Awareness Days happen in June all over the world when the LGBTQ community celebrates. The global events are held as a way of recognizing the influence LGBTQ people have earned since the Stonewall Riots took place way back in 1969. One of the largest and most well-known parades happened in New York with half a million people participating in its 25th anniversary. This year, the Big Apple had a huge parade with most vaccinated citizens going out unmasked while some still stayed safe with rainbow-colored face masks.
Although attitudes and injustice still remain, we celebrate by raising awareness, improving attitudes in society, and encouraging inclusiveness. PRIDE is a movement that marks sexual diversity.
P is for prejudice: a preconceived judgment or opinion, an adverse opinion or leaning formed without just grounds or sufficient knowledge. Even in this era of bold sexual mores, the Philippines’ view towards homosexuality is still an enigma that people find disturbing, embarrassing, and reluctant to discuss. Yet, mainstream entertainment is led by media personalities, like tranny Vice Ganda, who is adored even by preschoolers, or Boy Abunda, who is our national influencer the way Oprah Winfrey is to America. Important events in our lives are being influenced by gay fashion designers and we are primped out to look beautifully delicious by our trans hairdressers.
R stands for rage: a period of extreme or violent anger, a vehement passion or desire that was started by the Stonewall Riots that quickly spread all over the world. It was marked when the 1950s popular singer, Connie Francis, called for homosexuals not to hold teaching positions in schools. Well, she ended up being the hate object of the gay community and virtually disappeared from the face of the earth, suffering breakdowns and financial ruin.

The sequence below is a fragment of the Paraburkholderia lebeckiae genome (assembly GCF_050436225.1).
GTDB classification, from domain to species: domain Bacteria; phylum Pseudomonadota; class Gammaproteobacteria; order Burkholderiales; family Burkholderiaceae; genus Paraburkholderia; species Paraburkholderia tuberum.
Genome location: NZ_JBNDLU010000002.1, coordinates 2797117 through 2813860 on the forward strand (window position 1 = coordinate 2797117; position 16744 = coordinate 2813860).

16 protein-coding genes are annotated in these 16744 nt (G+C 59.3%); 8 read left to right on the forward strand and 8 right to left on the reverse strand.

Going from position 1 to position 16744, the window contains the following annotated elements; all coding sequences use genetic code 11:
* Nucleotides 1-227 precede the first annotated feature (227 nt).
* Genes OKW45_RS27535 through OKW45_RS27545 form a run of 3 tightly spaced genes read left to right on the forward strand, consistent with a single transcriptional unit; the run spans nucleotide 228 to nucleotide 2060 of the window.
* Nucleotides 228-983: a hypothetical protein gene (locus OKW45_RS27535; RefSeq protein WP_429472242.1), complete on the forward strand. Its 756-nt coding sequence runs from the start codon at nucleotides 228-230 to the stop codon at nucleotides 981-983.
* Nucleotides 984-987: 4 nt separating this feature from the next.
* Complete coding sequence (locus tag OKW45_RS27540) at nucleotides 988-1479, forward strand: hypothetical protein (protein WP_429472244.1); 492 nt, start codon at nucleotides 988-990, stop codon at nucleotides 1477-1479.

I is for identity: the qualities of a person or a group that make them different from others, the fact of being who or what a person is. What kind of world could we live in without artists? History has shown that most great artists were gay. A long list of historical heroes were gay, just look them up in YouTube starting with Julius Caesar.
D stands for destabilization: the process of upsetting the stability of a region or system, an event that causes a loss of equilibrium. When the gay movement finally showed its clout in politics, Walter Mondale, who even refused to meet with gays, started to tell gay audiences that he will champion their rights. Reverend Jesse Jackson once suggested that the disease AIDS was God’s way of punishing homosexuality. Then, he turns around and supports a gay civil rights bill.
E is for equality: the right of different groups of people to have a similar position and receive the same treatment, the state of being equal. The 1970s was a turning point when gay became a household word and the world opened up the entire debate on human sexuality.
Same sex marriage is still not allowed in 167 countries, mostly in Africa and communist countries. Homosexuality is still a crime in 74 countries or jurisdictions around the world. Fourteen of these impose the death penalty and five of these up to life imprisonment. These also happen mostly in Africa and communist countries.
It’s good to know that we now have gay politicians from our Senate down to our local governments. The LGBTQ community will be an important factor in the coming elections. Our present mayor’s eldest brother, Joe Leonardia, was Bacolod’s FIRST tranny to be accepted by the elite, polite society and was the toast of the town. The Lupit church was full to the brim during his funeral. The opposition is now gathering a powerful LGBTQ community on its side. Bacolod can recover its tourism industry by introducing a LOVE parade. In the end, love wins!
My prayer: And over all these virtues put on love, which binds them all together in perfect unity. Let the peace of Christ rule in your hearts, since as members of one body you were called to peace. And be thankful. Colossians 3:14-15, NIY*